(2)  The funding effect Nestlé Purina PetCare [no relation] paid for the study, and two of the authors consult widely for pet food companies.  Grains are inexpensive pet food ingredients and it is to Nestlé’s interest to have evidence demonstrating that grains do no harm.  How much influence did this company have over the research?  The conflict of interest statement is oddly worded.  The USDA funder is stated to have stayed out of the study, but the statement does not seem to apply to Nestlé, suggesting company influence.

(3)  Pet food research funding in general.  This study had some USDA funding, but government funding for pet food research is rare.  Most pet food research is funded by pet food companies, and most focuses on taste preferences.  Remarkably little research is designed to answer questions about which diets are better than others—a big issue because most pets eat commerical pet foods designed to take care of their complete nutritional needs.

This study identified peas as most strongly associated with DCM.  Pea protein is a main ingredient in plant-based meat alternatives.  It would be good to know more about the dietary effects of peas and pea proteins.

If nothing else this study demonstrates why pet food research matters.  We only have one food system, and pet food is very much a part of that system.

Jul 1 2021

The latest on pet food politics

­­­My most recent collection of items.

  • Pets in Europe88 million households own pets, thereby creating an enormous market for pet foods.
  • Pets in the U.S.:  Pre-pandemic, there were 77 million dogs and 58 million cats, at least those that can be counted.
  • Global market for pet food:  it’s estimated at $75 billion.
  • People love pets:  If anyone in the pet food industry still needed proof that humanization of pets was the foundation for the market’s ongoing growth, consider this: Results of a recent study show that the dietary routine of owners was among the top three reasons for why consumers chose certain types of dog food, particularly grain free.
  • Pets and the Covid-15:  Cats and dogs might have gained the “Covid 15,” but new data reveals a pet obesity epidemic existed long before quarantine.
  • Insects are the hot new ingredient in pet foodsInsect protein demand in pet food may be 165k tons by 2030.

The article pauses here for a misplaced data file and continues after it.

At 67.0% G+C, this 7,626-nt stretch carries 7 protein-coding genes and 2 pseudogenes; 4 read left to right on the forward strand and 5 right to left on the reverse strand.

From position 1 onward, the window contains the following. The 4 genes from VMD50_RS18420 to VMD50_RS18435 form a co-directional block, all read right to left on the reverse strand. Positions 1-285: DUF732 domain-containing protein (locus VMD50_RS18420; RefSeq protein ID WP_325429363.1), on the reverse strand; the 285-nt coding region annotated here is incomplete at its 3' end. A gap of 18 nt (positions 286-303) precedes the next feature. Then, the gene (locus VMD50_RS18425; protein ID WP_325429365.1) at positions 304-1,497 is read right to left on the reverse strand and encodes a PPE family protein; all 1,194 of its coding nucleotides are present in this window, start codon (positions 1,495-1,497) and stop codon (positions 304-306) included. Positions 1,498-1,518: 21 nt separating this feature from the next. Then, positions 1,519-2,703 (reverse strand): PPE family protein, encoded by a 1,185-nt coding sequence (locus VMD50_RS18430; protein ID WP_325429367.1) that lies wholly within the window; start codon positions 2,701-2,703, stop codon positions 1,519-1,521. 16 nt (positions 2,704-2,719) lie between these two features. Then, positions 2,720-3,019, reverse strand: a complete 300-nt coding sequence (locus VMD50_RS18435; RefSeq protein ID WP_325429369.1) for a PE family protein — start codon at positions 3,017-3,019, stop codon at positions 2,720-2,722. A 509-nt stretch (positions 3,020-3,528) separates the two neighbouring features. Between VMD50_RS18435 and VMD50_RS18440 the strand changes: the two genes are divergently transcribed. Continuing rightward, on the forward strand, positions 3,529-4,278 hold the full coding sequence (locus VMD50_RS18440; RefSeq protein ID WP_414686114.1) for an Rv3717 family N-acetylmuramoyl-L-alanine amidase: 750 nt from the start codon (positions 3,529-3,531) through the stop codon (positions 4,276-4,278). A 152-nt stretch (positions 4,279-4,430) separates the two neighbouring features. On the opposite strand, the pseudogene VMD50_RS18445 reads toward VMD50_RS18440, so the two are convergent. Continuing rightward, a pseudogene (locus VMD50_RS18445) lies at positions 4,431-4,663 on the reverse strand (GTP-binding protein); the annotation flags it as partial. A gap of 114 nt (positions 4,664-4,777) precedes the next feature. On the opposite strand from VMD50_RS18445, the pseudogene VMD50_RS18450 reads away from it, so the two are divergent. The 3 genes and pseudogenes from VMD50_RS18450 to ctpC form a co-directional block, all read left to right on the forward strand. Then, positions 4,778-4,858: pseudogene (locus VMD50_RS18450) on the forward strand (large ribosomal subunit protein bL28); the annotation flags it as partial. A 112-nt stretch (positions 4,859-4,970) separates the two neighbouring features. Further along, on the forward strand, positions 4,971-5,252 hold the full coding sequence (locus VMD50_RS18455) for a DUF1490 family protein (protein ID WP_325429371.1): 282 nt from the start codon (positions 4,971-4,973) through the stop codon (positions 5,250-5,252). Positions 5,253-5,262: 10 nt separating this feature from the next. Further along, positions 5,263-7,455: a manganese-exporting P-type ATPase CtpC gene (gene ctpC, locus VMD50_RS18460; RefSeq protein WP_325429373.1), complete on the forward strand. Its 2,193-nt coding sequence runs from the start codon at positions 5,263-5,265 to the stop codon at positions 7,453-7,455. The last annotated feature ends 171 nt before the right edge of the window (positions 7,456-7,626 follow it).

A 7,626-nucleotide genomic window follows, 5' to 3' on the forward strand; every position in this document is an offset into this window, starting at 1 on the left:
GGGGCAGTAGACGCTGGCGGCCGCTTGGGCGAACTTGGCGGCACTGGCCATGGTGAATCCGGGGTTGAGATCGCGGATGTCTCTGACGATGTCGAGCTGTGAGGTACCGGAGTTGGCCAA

• Raw pet foods are still a source of toxic Salmonella: A study on a deadly E. coli outbreak in the United Kingdom linked to raw pet food adds to the evidence of such products being a risk factor for human infections, according to researchers. In August 2017, four people were infected with related strains of Shiga toxin-producing E. coli (STEC) O157:H7. One person died after developing the… Continue Reading
  • The FDA frequently recalls or withdraws pet foods: Recalls – of which there are three types – are actions taken by a firm to remove a product from the market. Recalls may be conducted on a firm’s own initiative, by FDA request, or by FDA order under statutory authority.

And one long read:

  • What Will Become of the Pandemic Pets?  The New Yorker says “In a time of stress and isolation, we turned to them for comfort. Now it’s time to think about what owning animals really means.”
Jun 9 2021

Nestlé admits 70% of its products are junk foods

I always like writing about Nestlé, the huge multi-national food company based in Switzerland, because it gives me the opportunity to explain that no, I am not related to it (although colleagues have suggested that I claim to be the black sheep of the family).

Judith Evans, writing in the Financial Times, had a big story about the company (behind a paywall but can also be read at the Irish Times site).

Its headline: “Nestlé says majority of its food portfolio is unhealthy.”  She based her story on a leaked internal document.